Rookie Davis was selected by the Yankees in the 14th round of the 2011 MLB Draft out of Dixon High School in North Carolina. Davis, despite his decidedly unremarkable draft slot, had himself a grand time in high school. He threw not one no-hitter, not two no-hitters, but five no-hitters. It's taken Davis some time to re-capture the dominance he had as an amateur, but a strong 2015 campaign has led to both a promotion and more national attention.
Davis' strikeout rate spiked to 25.9 percent at High-A Tampa while his walk rate cratered to 4.4 percent. That strikeout rate led the Florida State League (ahead of notable prospects such as Amir Garrett and Kohl Stewart), and his walk rate was tied for the fourth lowest. Although Davis has soared up prospect lists this year, that hasn't distracted him in his pursuit of the big leagues.
"I say it a lot, and I'm a firm believer: Just go out every five days and try to win," Davis told me about staying on target. He claimed to have no specific goals for the remainder of this season or next season, only to "get stronger" and pitch as well as possible. Of course, he's already 6'3" and all 235 pounds of his body are pure muscle. He's the prototypical big power pitcher from below the Mason-Dixon line.
Yet unlike many hard-throwing prospects, Davis has control of his heater. His low walk rate from A-ball has followed him to Trenton thus far. In three outings, Davis is so far only walking an average of 1.20 batters every nine innings. Though his ERA has been inflated since being promoted (4.80 in just 15 innings while pitching in front of a poor infield defense), his 3.11 FIP shows that he's been pitching quality baseball. The lone home run he's surrendered was to power-hitting Rockies prospect David Dahl. The home run might be indicative of a propensity to put too many pitches in the strike zone, however, as he's given up 21 hits in his fifteen innings.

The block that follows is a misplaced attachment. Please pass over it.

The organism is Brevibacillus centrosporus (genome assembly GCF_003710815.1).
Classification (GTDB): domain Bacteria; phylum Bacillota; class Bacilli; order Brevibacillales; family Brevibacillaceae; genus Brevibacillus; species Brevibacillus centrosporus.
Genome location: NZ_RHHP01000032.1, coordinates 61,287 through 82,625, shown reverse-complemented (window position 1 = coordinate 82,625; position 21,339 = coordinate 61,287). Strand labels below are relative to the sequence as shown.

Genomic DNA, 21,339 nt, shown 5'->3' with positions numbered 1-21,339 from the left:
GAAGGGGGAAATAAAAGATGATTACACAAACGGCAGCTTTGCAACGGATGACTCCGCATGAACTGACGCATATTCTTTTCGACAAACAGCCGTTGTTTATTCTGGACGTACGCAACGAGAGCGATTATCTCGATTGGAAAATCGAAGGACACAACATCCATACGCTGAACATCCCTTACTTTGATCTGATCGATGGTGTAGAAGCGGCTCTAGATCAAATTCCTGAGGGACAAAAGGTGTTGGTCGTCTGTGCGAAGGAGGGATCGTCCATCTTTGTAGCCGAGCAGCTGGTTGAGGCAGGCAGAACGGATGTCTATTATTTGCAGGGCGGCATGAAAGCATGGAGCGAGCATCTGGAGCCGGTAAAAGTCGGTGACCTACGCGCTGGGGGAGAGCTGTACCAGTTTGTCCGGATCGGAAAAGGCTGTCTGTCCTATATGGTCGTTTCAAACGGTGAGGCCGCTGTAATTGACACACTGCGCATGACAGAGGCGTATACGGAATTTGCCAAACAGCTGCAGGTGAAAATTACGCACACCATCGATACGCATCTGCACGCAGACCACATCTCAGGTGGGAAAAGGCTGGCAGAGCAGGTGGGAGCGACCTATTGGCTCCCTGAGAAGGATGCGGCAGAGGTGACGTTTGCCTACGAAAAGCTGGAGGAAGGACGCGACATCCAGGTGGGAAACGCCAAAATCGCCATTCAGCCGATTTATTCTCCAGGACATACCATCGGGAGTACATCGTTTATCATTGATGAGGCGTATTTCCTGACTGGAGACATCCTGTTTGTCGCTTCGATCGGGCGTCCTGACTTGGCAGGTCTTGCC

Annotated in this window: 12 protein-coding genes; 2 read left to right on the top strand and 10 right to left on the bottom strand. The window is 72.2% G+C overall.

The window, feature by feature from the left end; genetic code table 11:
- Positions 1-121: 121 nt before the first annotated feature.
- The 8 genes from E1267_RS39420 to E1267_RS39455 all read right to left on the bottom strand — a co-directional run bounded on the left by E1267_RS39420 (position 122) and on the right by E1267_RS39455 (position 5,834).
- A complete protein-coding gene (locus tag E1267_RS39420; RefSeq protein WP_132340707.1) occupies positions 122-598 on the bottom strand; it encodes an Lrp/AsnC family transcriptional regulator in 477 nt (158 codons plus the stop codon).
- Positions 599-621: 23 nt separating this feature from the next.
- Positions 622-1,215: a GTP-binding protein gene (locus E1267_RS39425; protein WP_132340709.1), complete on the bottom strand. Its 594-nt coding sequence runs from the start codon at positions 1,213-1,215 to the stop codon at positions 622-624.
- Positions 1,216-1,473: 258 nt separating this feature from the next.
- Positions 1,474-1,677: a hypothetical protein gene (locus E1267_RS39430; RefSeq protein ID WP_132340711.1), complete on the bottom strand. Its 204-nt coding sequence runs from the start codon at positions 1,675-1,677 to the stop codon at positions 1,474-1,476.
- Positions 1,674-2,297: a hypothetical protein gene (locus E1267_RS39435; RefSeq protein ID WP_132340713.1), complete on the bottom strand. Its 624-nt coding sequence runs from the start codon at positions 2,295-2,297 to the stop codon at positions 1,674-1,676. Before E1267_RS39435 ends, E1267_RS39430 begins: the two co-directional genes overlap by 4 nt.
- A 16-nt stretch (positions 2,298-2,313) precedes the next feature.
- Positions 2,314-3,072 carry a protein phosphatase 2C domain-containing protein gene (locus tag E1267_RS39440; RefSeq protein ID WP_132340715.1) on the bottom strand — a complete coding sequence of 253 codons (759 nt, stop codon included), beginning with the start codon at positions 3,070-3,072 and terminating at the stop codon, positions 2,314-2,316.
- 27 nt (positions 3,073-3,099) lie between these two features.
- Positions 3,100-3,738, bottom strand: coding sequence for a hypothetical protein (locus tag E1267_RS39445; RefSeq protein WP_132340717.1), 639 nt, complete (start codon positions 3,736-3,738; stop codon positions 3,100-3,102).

When I asked him about the biggest differences he's noticed at the new level, Davis quickly pointed to the zone. "It's something that's not a huge jump, but there have definitely been a couple 0-0 pitches I would think I would get [in Tampa] that I'm getting balled here for. It's a learning experience, you know, and I've been fortunate to have been around the zone a lot this year, so I've got a good idea of when I'm gonna get balled and when I'll get a strike."
That change may be prompting Davis to throw safer strikes, which the more advanced batters at Double-A are jumping on. It's a problem that will quickly be remedied, and he feels that the development of his changeup will help him. "Being here [in Double-A], I'm trying to keep guys off balance, keep their timing off, and mix that changeup in. It's a work in progress." It was the changeup that Dahl jumped on for his home run. "He's a talented player," Davis said about Dahl. "I threw some good ones to him at the beginning, got some swings and misses, but with a player like that, it's all about pitch execution and pitch selection."
Davis' ascension to Double-A was partially made possible by the rise of Luis Severino and Brady Lail to higher levels. Davis offered nothing but praise for those two pitchers and for Gary Denbo's handling of the entire farm system. Davis knows that he's not ready for higher levels just yet, but knows that he will be at some point soon. The hard-throwing righty looks up to another flamethrower with a talent for pounding the zone, Roger Clemens, and tries to capitalize on the way Clemens approached pitching as a way of honing his craft. Davis watched video of Clemens as he was growing up, and still does from time to time. He said he likes to watch how Clemens set hitters up and pits them away.
Rookie Davis is a student of the game and the art of pitching. It's taken him longer than expected to reach the upper minors, but now that he's here the prospect community is taking notice. Baseball America ranked him 10th in the system in their mid-season update, and MLB.com has him in the 12th spot. Given the impending graduations of some players above him (Luis Severino, Greg Bird), he may be higher on those lists when all is said and done. He's still just 22 years old, and may move quickly next year.
Nicolas Stellini is a staff writer at Pinstripe Alley, where he writes about the Yankees and covers the Double-A Trenton Thunder. His national coverage can be found at Beyond the Box Score. You can follow him on Twitter at @StelliniTweets.